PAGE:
It’s legal to ski any trail in the Forest Preserve, but many are too narrow, too steep, and/or too rocky to be negotiated with boards attached to your feet.
There are some trails in the Forest Preserve that were designed for skiing. Examples include the Avalanche Pass Ski Trail, the Wright Peak Ski Trail, and the Raymond Brook Ski Trail. However, they are few and far between even though backcountry skiing has grown in popularity — thanks, in part, to better equipment.
The Adirondack Park State Land Master Plan defines a “cross country ski trail” as a marked trail designed for skiing and snowshoeing “which has the same dimensions and character and may also serve as a foot trail.”
Under the APA’s proposal, this would not change. In essence, however, the guidelines define three types of ski trails along with standards for maintaining them.
Nordic ski trails
These are the easiest routes, traversing gentle terrain. “The trails will be designed with speeds associated with beginner skiing as a distinguishing characteristic,” the proposal reads. “Gentle curves and mild slopes will require a limited ability to control speed and navigate variable terrain.”
The APA recommends that such trails be cleared to six feet wide for one-way traffic and eight feet wide for two-way traffic. If the grade exceeds 10 percent, they may be cleared up to twelve feet wide.
The average grade would be 4 percent to 10 percent, with a maximum grade of 20 percent.
Examples of existing trails that meet these criteria include the Hays Brook Truck Trail in the Debar Mountain Wild Forest and the Old Farm Clearing Trail in the Siamese Ponds Wilderness.
Backcountry ski trails
These are more challenging trails, with significant downhills. “Curves and slopes on the trails will require an ability to control speed and navigate variable terrain,” the proposal states.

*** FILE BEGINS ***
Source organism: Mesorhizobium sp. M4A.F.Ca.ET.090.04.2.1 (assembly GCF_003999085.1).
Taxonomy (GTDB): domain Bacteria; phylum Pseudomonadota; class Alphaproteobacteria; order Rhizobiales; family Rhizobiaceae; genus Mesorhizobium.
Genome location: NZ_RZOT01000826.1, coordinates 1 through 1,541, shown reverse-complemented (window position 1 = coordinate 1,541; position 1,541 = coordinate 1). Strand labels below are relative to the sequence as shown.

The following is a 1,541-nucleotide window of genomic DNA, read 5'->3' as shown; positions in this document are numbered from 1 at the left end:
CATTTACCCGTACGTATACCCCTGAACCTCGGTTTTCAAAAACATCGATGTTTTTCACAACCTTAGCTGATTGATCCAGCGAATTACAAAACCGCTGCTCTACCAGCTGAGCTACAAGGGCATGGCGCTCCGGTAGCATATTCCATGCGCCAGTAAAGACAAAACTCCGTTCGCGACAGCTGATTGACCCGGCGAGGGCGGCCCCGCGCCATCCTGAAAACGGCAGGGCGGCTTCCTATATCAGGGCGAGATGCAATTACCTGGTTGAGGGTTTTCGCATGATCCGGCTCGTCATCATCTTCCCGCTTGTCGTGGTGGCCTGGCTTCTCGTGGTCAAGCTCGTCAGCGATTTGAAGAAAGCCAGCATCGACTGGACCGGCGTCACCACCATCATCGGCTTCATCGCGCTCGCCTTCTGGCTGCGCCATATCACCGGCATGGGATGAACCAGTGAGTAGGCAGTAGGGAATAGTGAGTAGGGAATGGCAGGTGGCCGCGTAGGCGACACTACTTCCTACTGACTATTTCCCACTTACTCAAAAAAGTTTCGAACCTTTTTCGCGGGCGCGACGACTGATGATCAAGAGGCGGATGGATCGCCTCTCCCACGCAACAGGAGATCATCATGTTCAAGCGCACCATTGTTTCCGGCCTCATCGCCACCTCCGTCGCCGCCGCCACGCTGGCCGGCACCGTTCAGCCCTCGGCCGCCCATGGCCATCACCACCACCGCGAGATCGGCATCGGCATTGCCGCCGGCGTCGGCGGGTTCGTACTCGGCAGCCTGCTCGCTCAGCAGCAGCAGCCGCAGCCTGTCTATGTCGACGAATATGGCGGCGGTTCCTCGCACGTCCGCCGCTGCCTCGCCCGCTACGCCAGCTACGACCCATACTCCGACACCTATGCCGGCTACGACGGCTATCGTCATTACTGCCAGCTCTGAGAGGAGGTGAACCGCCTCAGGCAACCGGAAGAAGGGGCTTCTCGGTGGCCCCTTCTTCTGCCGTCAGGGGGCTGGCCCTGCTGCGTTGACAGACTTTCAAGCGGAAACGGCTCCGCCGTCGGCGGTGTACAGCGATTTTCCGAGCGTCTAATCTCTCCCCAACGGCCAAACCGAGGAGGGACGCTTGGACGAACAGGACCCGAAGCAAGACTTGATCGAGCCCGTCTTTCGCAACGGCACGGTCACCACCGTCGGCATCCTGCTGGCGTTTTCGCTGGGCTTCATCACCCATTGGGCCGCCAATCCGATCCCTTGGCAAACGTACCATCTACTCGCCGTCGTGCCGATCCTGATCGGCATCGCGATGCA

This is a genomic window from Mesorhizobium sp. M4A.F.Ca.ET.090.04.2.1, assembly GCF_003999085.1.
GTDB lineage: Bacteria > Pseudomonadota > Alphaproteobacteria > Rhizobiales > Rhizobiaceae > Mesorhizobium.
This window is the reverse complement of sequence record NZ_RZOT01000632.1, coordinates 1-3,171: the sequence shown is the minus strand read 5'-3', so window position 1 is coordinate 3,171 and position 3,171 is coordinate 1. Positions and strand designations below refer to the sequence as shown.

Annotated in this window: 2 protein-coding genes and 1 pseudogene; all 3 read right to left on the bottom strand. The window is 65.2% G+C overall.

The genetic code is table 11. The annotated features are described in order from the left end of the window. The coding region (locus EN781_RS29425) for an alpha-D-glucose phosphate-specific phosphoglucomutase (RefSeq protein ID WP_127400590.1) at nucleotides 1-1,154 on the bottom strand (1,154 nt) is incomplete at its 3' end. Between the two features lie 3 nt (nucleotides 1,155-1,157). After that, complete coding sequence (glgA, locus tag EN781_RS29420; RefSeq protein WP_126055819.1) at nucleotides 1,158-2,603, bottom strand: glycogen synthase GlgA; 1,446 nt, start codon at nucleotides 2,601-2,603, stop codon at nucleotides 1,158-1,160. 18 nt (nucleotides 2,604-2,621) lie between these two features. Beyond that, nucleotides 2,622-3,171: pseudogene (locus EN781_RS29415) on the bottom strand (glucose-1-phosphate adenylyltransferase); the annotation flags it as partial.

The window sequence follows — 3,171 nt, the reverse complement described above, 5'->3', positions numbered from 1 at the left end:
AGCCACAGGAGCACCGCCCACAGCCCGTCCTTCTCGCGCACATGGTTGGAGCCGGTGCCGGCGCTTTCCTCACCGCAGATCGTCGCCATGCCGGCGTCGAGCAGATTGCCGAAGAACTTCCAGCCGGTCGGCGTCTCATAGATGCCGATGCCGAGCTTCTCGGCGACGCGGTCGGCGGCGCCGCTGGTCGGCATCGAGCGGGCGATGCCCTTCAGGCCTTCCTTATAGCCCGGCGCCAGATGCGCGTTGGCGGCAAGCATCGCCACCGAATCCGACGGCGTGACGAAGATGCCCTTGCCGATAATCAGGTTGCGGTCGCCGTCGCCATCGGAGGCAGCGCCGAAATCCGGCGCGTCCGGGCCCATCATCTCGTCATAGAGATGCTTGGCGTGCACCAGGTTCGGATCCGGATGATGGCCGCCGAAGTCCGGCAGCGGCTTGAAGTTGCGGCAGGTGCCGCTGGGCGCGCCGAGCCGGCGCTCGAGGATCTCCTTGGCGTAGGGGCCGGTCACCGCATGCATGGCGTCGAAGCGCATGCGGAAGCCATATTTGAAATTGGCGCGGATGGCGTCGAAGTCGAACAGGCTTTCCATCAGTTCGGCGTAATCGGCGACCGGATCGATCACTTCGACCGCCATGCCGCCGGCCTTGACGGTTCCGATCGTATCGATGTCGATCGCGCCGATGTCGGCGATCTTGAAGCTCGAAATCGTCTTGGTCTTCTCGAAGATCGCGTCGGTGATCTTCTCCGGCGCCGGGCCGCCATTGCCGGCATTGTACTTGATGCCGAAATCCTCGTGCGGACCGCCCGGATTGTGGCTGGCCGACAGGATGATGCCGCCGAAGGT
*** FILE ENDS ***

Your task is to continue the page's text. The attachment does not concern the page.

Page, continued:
Backcountry ski trails could be cleared to a width of eight feet for one-way traffic and ten feet for two-way traffic. If the grade exceeds 10 percent, they could be cleared up to twelve feet wide.
The average grade would be 10 percent to 30 percent, with a maximum of 40 percent.
Examples of existing routes that fit the criteria are the Wright Peak, Avalanche Pass, and Mr. Van ski trails.
The guidelines call for bridges over streams on both Nordic and backcountry ski trails.
These would be used to access slides and other skiable terrain. They would be “developed with a steady climb that enables skiers to gain elevation at a sustainable pace. … Kick turns should be developed where features, like tops of rocks and buried stumps, create benches and flat terrain exists.” Skin tracks would be designed only for uphill travel and limited to four feet in width.
The proposal also encourages land managers to take into account skiing when maintaining existing trails. It notes that some improvements on hiking trails, such as rock water bars and bog bridging, can pose obstacles to skiers. “To create conducive facilities for backcountry skiing, the needs of skiers must be considered throughout trail planning and management process. Although there are many options for making existing trails more conducive for backcountry skiing, not every trail will be managed for this use.”
Note: Tony Goodwin’s guidebook Ski and Snowshoe Trails in the Adirondacks recommends a number of trails that are suitable for skiing.
It’s noteworthy that the proposal contains no recommendations for maintaining open-woods routes (or glades) for skiing—a type of use pushed by the Adirondack Powder Skier Association. Kevin Prickett, an APA planner, said the agency postponed action on this because of legal questions over tree cutting. Ron Konowitz, the president of the association, told the Adirondack Explorer that he hopes the open-woods proposal will move forward in 2016.
Comments on the proposed ski-trail guidelines can be sent to [email protected] or mailed to the Adirondack Park Agency or state Department of Environmental Conservation.
Click the link below to read the guidelines in PDF format.
A skier skins up the Wright Peak Ski Trail (Adirondack Explorer file photo).